Learning from One Another

Skyline High School Forum – November 2003
By Breanna Sherman

What would seem like an unlikely match-up, a star high school athlete and a child with a learning disability, is what drives the Athletes For Kids program. Started in 2001, this program pairs up Skyline’s athletes with children in elementary schools who are dealing with disabilities. Many children with learning disabilities find it tough in school to interact with their peers. After years of discouragement, they can start to head into depression and get involved in harmful activities. This is the motivation behind this program. The main goal of the athlete is to mentor the child and help build up their self-esteem.

“I can see these kids with special needs and you can tell that they all just want a friend,” said Mark Hanan.

This is Hanan’s second year as a mentor. Dan Strelke, a founding mentor explained the importance of the mentor.

“You are something all his or her peers don’t have”, said Strelke.

The children count on their athletes for a boost of confidence. The mentor creates an encouraging environment for the child, and as a result the child has great respect for this person. Because it is difficult for the children to fit in socially, their mentor can be one of the few friends they have.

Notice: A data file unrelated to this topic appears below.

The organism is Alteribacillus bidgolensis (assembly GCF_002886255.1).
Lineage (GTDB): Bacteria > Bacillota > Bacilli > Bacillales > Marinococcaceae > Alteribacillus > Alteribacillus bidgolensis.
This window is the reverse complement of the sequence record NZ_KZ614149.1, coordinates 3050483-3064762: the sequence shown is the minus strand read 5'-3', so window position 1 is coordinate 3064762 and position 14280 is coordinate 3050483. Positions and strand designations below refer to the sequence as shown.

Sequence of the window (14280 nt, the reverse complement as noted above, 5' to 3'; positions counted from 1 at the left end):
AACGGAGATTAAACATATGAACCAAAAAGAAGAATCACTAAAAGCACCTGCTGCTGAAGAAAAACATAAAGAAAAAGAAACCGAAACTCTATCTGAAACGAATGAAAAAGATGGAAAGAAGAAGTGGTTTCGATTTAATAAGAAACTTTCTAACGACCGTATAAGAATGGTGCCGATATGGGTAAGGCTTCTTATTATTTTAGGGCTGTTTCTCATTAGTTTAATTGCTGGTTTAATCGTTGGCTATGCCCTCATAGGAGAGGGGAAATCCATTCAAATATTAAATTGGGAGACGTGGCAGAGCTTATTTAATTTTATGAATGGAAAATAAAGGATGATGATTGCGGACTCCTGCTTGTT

“When I get to his house he is already at the door waiting for me to come in. Its like he is waiting for hours. When I leave he won’t say good-bye because he doesn’t want me to leave! He just wants it to go on forever, its like a dream,” Hanan said.

Although the athletes are making a difference in their child’s life, it is the children themselves who are teaching the athletes a far greater lesson.

“It has given me a different view of people. Even if you are different, like the girl I mentor, you can still have so much fun,” said Corinne Fulton.

Fulton is a new mentor. Along with being more open minded, mentors have gained character traits which will help them later in life as well.

“I have learned to be patient and understanding with all types of people. Being a mentor is being a role model to someone, so you have to act like it all the time. It helps me stick to my word because if you don’t your kid could be hurt,” said Strelke.

Along with Strelke, Hanan, and Fulton there are several other Skyline athletes who participate in this program. With the success of the program at skyline, the founder, Ken Moscaret, hopes to continue it on through Washington. Learning from one another, athletes and children are making the world easier for each other.

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